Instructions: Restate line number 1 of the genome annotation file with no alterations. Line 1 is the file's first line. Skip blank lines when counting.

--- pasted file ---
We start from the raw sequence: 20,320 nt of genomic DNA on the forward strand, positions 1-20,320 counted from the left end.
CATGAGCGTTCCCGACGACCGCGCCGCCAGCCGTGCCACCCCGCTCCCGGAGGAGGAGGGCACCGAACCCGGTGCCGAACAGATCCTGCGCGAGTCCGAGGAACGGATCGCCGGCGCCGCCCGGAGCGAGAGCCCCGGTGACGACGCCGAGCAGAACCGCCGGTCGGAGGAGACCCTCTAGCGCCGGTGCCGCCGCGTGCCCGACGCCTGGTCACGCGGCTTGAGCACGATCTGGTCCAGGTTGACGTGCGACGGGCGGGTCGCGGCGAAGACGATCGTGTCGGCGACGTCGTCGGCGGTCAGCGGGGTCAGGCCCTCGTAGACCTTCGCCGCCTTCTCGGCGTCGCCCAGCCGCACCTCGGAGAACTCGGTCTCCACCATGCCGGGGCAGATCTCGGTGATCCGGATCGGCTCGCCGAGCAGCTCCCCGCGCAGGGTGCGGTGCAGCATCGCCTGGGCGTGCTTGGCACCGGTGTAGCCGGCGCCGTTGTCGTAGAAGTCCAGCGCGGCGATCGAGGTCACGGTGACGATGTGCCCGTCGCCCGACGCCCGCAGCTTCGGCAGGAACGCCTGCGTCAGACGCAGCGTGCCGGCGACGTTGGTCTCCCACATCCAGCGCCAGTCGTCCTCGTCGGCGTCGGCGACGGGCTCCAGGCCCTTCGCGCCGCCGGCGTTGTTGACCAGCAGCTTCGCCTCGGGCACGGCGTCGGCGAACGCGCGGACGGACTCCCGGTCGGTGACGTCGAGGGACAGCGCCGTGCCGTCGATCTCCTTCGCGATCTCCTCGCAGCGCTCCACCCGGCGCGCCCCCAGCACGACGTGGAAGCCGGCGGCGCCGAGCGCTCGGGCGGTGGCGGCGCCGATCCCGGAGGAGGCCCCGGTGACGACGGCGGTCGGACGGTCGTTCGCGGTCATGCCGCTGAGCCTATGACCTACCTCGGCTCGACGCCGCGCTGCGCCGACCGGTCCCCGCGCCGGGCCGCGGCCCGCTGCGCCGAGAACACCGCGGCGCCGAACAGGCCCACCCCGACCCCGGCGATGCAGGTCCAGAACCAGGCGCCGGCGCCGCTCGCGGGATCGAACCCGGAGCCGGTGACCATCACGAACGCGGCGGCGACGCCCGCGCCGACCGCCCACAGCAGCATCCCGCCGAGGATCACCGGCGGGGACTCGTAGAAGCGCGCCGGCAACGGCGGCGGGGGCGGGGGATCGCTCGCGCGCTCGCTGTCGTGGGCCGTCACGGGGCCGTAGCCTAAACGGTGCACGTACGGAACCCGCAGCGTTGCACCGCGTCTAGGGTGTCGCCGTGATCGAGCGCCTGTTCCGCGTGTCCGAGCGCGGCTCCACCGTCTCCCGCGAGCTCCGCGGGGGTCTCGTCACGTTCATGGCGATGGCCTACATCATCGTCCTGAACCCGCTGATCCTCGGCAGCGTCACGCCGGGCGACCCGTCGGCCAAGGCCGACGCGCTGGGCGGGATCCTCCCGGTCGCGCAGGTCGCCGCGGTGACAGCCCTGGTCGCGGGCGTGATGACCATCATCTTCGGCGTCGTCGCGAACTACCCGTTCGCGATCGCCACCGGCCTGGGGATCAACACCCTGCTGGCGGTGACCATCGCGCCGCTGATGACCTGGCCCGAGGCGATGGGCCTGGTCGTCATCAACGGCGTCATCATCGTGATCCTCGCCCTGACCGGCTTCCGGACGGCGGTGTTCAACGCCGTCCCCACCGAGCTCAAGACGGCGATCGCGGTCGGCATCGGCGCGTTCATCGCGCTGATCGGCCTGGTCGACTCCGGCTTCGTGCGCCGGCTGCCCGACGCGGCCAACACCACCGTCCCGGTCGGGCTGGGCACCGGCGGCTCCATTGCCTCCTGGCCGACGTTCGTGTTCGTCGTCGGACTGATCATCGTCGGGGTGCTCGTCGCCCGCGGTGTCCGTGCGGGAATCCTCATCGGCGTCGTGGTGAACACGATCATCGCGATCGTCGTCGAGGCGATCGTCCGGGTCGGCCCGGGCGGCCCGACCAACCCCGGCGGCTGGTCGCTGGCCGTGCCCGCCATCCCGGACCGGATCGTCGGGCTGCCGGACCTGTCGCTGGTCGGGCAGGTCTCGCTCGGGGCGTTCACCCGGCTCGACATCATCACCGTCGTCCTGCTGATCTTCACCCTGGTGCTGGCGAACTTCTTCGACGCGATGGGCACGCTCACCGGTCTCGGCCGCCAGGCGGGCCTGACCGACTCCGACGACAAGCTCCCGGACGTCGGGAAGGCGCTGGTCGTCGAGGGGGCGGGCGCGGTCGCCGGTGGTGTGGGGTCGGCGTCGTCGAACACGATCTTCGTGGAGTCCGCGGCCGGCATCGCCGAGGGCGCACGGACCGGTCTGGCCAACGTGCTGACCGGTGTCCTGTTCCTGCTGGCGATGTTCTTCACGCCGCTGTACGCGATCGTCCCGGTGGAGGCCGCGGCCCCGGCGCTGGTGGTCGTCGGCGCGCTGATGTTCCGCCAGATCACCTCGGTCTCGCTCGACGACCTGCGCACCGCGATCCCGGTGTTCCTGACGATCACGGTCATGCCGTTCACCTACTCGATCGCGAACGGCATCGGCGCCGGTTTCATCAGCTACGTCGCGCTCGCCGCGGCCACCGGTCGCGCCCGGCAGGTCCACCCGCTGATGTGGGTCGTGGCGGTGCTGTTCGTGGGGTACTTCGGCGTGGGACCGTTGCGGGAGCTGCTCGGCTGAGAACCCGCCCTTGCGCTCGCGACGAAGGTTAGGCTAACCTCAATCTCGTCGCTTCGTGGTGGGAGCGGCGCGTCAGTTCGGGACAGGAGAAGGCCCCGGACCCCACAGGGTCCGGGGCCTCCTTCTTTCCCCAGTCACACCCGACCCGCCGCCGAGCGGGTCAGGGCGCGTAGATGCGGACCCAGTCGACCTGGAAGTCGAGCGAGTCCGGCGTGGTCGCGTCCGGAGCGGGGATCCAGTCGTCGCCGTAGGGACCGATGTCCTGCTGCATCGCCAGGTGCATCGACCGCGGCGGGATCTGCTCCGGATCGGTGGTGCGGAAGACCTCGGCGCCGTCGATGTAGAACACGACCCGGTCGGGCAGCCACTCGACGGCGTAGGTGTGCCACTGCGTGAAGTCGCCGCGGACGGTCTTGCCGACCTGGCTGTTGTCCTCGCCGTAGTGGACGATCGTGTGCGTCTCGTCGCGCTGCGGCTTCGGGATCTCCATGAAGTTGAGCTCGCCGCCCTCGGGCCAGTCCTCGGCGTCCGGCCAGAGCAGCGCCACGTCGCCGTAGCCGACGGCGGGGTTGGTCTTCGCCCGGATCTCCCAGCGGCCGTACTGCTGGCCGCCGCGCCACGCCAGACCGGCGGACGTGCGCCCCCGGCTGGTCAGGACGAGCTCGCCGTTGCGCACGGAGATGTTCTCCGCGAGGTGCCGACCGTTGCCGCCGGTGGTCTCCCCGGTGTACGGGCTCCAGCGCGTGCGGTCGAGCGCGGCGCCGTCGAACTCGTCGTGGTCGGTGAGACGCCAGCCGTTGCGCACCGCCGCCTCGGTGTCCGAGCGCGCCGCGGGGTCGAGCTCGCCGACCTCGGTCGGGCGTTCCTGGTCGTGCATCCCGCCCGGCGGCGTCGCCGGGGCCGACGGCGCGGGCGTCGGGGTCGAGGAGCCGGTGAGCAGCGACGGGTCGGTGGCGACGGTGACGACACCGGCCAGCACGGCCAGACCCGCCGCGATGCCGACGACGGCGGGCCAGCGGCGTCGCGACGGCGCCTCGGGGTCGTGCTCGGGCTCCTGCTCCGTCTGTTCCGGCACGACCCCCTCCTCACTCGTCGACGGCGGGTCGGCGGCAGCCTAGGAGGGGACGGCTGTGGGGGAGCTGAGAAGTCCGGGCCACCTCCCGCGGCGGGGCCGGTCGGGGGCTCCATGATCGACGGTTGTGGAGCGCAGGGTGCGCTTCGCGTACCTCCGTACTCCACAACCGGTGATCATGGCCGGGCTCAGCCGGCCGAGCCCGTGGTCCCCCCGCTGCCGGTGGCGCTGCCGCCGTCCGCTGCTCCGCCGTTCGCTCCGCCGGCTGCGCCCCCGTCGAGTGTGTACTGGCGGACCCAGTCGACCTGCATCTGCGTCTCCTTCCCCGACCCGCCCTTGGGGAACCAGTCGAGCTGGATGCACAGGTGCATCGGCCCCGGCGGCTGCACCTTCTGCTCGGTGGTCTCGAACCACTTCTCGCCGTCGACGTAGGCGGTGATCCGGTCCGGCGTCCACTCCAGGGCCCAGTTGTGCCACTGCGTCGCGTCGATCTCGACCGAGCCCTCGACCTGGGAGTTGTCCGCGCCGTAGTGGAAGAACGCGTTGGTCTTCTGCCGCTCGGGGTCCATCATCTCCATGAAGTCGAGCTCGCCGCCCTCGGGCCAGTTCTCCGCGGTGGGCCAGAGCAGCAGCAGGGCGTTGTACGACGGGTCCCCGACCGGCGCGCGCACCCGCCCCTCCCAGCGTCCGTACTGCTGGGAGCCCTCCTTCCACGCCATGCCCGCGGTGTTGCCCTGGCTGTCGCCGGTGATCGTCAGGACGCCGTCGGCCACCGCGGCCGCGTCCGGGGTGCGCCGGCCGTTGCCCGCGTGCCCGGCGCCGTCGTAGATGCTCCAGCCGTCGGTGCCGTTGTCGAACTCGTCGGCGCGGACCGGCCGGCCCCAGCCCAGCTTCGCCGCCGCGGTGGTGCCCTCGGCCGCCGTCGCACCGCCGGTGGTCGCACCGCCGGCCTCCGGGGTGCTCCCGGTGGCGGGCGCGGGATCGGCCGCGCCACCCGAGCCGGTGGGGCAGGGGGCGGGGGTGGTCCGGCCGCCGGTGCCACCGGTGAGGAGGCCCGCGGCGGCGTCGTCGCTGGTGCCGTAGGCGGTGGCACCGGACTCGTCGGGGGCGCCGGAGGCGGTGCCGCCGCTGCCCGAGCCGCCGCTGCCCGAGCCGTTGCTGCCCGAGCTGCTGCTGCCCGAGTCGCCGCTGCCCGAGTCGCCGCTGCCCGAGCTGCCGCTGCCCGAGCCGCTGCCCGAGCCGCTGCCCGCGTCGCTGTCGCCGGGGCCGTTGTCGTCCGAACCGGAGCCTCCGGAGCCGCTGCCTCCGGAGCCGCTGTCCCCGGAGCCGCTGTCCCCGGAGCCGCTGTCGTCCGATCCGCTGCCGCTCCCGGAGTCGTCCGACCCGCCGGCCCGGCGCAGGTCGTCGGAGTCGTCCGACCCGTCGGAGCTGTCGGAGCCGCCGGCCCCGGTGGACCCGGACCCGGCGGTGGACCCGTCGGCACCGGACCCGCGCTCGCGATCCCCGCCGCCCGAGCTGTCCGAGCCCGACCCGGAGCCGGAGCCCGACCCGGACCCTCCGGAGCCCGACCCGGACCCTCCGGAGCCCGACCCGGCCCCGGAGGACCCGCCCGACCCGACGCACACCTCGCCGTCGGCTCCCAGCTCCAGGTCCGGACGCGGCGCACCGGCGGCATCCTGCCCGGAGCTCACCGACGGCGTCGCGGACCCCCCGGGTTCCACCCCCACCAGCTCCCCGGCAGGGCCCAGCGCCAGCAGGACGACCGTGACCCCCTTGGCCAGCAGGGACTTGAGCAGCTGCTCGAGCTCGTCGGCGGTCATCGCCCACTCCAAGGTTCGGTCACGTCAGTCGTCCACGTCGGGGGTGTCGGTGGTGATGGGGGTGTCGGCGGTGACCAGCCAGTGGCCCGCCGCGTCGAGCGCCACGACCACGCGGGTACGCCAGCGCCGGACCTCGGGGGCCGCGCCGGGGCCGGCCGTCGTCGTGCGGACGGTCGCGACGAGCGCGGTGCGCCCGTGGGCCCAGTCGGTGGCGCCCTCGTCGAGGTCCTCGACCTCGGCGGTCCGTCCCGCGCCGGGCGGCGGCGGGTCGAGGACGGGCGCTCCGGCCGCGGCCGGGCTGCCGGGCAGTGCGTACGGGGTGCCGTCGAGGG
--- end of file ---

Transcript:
We start from the raw sequence: 20,320 nt of genomic DNA on the forward strand, positions 1-20,320 counted from the left end.